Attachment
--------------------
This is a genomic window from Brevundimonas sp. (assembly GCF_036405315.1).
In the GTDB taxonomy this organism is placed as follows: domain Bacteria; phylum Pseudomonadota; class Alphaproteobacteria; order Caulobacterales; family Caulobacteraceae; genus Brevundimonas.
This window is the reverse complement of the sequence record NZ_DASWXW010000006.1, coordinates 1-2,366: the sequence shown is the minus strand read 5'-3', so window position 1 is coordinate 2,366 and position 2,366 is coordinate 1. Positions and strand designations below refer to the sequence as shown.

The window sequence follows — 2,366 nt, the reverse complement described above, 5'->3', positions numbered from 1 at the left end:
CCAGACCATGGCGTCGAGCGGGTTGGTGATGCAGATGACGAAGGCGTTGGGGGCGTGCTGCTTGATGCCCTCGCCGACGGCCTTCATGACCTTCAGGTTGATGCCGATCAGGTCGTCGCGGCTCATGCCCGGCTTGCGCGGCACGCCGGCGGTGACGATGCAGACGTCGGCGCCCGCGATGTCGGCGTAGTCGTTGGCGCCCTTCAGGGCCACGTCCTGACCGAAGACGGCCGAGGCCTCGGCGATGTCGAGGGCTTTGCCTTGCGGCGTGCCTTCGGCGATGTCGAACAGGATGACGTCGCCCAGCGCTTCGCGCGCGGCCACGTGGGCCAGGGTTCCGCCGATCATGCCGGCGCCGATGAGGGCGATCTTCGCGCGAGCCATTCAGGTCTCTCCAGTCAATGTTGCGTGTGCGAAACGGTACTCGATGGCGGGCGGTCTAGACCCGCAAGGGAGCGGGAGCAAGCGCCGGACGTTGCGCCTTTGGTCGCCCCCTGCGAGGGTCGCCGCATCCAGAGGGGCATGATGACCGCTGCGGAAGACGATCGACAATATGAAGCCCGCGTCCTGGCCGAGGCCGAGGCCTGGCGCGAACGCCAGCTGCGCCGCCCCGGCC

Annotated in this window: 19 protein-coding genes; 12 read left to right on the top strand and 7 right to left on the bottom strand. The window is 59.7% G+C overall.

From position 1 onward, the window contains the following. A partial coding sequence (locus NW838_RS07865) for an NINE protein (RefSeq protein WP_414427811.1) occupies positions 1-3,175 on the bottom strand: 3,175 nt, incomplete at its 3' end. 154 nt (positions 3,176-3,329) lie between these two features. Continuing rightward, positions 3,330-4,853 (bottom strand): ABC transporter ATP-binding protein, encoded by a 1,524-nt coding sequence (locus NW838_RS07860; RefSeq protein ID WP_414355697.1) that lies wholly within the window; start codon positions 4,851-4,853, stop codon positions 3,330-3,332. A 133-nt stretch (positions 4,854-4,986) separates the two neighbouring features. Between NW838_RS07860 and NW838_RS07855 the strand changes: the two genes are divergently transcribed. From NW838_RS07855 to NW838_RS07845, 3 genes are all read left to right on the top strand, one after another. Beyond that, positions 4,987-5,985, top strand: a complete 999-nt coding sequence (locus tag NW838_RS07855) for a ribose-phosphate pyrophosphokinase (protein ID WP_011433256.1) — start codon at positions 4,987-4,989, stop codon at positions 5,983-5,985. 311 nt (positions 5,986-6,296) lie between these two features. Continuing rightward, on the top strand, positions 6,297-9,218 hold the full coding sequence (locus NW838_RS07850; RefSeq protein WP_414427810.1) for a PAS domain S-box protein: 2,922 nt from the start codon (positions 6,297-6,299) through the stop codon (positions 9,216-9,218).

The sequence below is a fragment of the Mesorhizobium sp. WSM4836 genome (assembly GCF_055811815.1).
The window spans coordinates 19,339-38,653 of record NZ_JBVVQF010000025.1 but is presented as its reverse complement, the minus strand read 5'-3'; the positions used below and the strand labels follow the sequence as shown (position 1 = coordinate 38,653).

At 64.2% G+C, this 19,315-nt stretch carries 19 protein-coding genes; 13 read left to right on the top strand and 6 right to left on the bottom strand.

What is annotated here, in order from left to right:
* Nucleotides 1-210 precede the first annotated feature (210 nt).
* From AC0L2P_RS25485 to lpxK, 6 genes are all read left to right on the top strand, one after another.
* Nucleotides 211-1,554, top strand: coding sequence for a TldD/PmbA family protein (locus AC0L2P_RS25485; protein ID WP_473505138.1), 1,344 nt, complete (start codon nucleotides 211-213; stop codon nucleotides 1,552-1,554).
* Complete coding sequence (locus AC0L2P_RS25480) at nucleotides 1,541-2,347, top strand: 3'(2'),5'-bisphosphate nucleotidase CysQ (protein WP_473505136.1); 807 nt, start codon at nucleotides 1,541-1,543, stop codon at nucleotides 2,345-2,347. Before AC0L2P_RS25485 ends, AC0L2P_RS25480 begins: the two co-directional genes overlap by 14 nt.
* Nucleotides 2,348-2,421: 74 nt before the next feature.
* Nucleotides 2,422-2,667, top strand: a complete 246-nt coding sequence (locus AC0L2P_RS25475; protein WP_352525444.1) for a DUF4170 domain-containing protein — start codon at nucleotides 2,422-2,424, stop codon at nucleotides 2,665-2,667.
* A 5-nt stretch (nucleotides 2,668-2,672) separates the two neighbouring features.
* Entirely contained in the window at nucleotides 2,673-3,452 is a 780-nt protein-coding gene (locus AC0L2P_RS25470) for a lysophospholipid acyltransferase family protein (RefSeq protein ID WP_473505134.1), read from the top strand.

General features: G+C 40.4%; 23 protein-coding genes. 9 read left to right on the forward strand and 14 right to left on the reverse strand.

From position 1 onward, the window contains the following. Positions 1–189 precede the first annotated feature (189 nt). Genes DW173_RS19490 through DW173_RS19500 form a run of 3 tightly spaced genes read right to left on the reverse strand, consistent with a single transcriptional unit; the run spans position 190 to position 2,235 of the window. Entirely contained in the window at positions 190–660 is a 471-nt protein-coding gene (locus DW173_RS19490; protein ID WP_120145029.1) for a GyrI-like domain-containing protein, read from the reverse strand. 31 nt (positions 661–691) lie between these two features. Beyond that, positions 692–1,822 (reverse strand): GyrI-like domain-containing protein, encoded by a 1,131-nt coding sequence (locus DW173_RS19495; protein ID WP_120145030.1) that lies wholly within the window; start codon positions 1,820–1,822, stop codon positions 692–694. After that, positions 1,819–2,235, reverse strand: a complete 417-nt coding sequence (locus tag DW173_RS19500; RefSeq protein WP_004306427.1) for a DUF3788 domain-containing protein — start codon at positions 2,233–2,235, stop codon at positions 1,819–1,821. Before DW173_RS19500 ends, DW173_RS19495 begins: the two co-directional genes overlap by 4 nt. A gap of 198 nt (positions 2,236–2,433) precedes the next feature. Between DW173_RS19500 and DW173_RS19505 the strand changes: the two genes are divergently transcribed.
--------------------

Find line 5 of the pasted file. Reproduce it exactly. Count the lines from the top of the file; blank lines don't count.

CCAGACCATGGCGTCGAGCGGGTTGGTGATGCAGATGACGAAGGCGTTGGGGGCGTGCTGCTTGATGCCCTCGCCGACGGCCTTCATGACCTTCAGGTTGATGCCGATCAGGTCGTCGCGGCTCATGCCCGGCTTGCGCGGCACGCCGGCGGTGACGATGCAGACGTCGGCGCCCGCGATGTCGGCGTAGTCGTTGGCGCCCTTCAGGGCCACGTCCTGACCGAAGACGGCCGAGGCCTCGGCGATGTCGAGGGCTTTGCCTTGCGGCGTGCCTTCGGCGATGTCGAACAGGATGACGTCGCCCAGCGCTTCGCGCGCGGCCACGTGGGCCAGGGTTCCGCCGATCATGCCGGCGCCGATGAGGGCGATCTTCGCGCGAGCCATTCAGGTCTCTCCAGTCAATGTTGCGTGTGCGAAACGGTACTCGATGGCGGGCGGTCTAGACCCGCAAGGGAGCGGGAGCAAGCGCCGGACGTTGCGCCTTTGGTCGCCCCCTGCGAGGGTCGCCGCATCCAGAGGGGCATGATGACCGCTGCGGAAGACGATCGACAATATGAAGCCCGCGTCCTGGCCGAGGCCGAGGCCTGGCGCGAACGCCAGCTGCGCCGCCCCGGCC